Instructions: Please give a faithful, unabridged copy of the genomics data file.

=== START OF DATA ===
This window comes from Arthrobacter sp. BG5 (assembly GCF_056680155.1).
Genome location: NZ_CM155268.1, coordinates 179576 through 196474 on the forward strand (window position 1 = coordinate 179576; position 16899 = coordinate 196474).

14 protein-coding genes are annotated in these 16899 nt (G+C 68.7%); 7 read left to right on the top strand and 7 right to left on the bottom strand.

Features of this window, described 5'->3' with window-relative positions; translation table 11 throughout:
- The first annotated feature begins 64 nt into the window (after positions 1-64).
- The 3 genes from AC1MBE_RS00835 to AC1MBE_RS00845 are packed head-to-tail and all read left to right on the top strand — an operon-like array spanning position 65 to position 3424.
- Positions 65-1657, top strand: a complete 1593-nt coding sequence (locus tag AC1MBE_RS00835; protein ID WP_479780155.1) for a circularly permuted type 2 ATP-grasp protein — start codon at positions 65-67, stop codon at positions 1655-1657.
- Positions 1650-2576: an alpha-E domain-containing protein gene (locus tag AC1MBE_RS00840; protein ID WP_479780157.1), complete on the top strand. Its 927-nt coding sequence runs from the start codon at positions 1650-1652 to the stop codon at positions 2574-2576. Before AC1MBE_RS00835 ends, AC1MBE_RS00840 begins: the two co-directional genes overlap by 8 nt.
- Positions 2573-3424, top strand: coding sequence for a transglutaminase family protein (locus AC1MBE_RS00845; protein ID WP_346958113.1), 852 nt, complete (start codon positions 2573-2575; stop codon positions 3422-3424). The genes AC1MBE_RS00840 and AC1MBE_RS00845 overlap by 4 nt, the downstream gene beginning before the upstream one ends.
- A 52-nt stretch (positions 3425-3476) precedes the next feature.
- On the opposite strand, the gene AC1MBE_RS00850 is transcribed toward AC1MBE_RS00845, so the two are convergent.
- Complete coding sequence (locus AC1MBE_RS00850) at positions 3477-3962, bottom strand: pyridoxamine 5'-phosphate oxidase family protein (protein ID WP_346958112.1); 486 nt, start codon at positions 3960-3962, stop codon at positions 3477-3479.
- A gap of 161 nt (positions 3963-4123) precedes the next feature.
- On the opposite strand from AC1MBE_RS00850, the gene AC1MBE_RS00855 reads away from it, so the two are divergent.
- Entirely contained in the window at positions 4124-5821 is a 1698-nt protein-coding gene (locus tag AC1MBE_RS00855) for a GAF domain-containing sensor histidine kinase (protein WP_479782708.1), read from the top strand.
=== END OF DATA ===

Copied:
This window comes from Arthrobacter sp. BG5 (assembly GCF_056680155.1).
Genome location: NZ_CM155268.1, coordinates 179576 through 196474 on the forward strand (window position 1 = coordinate 179576; position 16899 = coordinate 196474).

14 protein-coding genes are annotated in these 16899 nt (G+C 68.7%); 7 read left to right on the top strand and 7 right to left on the bottom strand.

Features of this window, described 5'->3' with window-relative positions; translation table 11 throughout:
- The first annotated feature begins 64 nt into the window (after positions 1-64).
- The 3 genes from AC1MBE_RS00835 to AC1MBE_RS00845 are packed head-to-tail and all read left to right on the top strand — an operon-like array spanning position 65 to position 3424.
- Positions 65-1657, top strand: a complete 1593-nt coding sequence (locus tag AC1MBE_RS00835; protein ID WP_479780155.1) for a circularly permuted type 2 ATP-grasp protein — start codon at positions 65-67, stop codon at positions 1655-1657.
- Positions 1650-2576: an alpha-E domain-containing protein gene (locus tag AC1MBE_RS00840; protein ID WP_479780157.1), complete on the top strand. Its 927-nt coding sequence runs from the start codon at positions 1650-1652 to the stop codon at positions 2574-2576. Before AC1MBE_RS00835 ends, AC1MBE_RS00840 begins: the two co-directional genes overlap by 8 nt.
- Positions 2573-3424, top strand: coding sequence for a transglutaminase family protein (locus AC1MBE_RS00845; protein ID WP_346958113.1), 852 nt, complete (start codon positions 2573-2575; stop codon positions 3422-3424). The genes AC1MBE_RS00840 and AC1MBE_RS00845 overlap by 4 nt, the downstream gene beginning before the upstream one ends.
- A 52-nt stretch (positions 3425-3476) precedes the next feature.
- On the opposite strand, the gene AC1MBE_RS00850 is transcribed toward AC1MBE_RS00845, so the two are convergent.
- Complete coding sequence (locus AC1MBE_RS00850) at positions 3477-3962, bottom strand: pyridoxamine 5'-phosphate oxidase family protein (protein ID WP_346958112.1); 486 nt, start codon at positions 3960-3962, stop codon at positions 3477-3479.
- A gap of 161 nt (positions 3963-4123) precedes the next feature.
- On the opposite strand from AC1MBE_RS00850, the gene AC1MBE_RS00855 reads away from it, so the two are divergent.
- Entirely contained in the window at positions 4124-5821 is a 1698-nt protein-coding gene (locus tag AC1MBE_RS00855) for a GAF domain-containing sensor histidine kinase (protein WP_479782708.1), read from the top strand.